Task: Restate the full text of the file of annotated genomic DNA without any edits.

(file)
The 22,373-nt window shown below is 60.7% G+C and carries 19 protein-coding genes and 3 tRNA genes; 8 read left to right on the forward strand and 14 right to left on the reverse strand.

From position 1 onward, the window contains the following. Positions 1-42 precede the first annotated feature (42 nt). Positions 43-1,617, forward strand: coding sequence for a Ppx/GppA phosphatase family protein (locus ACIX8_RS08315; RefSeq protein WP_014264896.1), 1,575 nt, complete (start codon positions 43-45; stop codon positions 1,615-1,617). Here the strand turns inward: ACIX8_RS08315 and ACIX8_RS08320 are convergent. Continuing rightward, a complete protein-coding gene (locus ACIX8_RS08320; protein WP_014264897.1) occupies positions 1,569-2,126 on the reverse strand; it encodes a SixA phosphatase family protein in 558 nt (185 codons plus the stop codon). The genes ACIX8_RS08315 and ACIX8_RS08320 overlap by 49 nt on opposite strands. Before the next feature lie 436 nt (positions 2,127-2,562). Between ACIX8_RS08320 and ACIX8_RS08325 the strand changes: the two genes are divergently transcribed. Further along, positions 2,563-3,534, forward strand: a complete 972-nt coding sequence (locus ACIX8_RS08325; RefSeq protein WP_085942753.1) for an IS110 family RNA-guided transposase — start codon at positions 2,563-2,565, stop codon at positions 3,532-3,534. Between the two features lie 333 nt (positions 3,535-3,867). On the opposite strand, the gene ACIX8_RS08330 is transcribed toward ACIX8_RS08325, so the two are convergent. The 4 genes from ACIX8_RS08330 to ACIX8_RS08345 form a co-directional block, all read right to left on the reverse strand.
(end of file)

The 22,373-nt window shown below is 60.7% G+C and carries 19 protein-coding genes and 3 tRNA genes; 8 read left to right on the forward strand and 14 right to left on the reverse strand.

From position 1 onward, the window contains the following. Positions 1-42 precede the first annotated feature (42 nt). Positions 43-1,617, forward strand: coding sequence for a Ppx/GppA phosphatase family protein (locus ACIX8_RS08315; RefSeq protein WP_014264896.1), 1,575 nt, complete (start codon positions 43-45; stop codon positions 1,615-1,617). Here the strand turns inward: ACIX8_RS08315 and ACIX8_RS08320 are convergent. Continuing rightward, a complete protein-coding gene (locus ACIX8_RS08320; protein WP_014264897.1) occupies positions 1,569-2,126 on the reverse strand; it encodes a SixA phosphatase family protein in 558 nt (185 codons plus the stop codon). The genes ACIX8_RS08315 and ACIX8_RS08320 overlap by 49 nt on opposite strands. Before the next feature lie 436 nt (positions 2,127-2,562). Between ACIX8_RS08320 and ACIX8_RS08325 the strand changes: the two genes are divergently transcribed. Further along, positions 2,563-3,534, forward strand: a complete 972-nt coding sequence (locus ACIX8_RS08325; RefSeq protein WP_085942753.1) for an IS110 family RNA-guided transposase — start codon at positions 2,563-2,565, stop codon at positions 3,532-3,534. Between the two features lie 333 nt (positions 3,535-3,867). On the opposite strand, the gene ACIX8_RS08330 is transcribed toward ACIX8_RS08325, so the two are convergent. The 4 genes from ACIX8_RS08330 to ACIX8_RS08345 form a co-directional block, all read right to left on the reverse strand.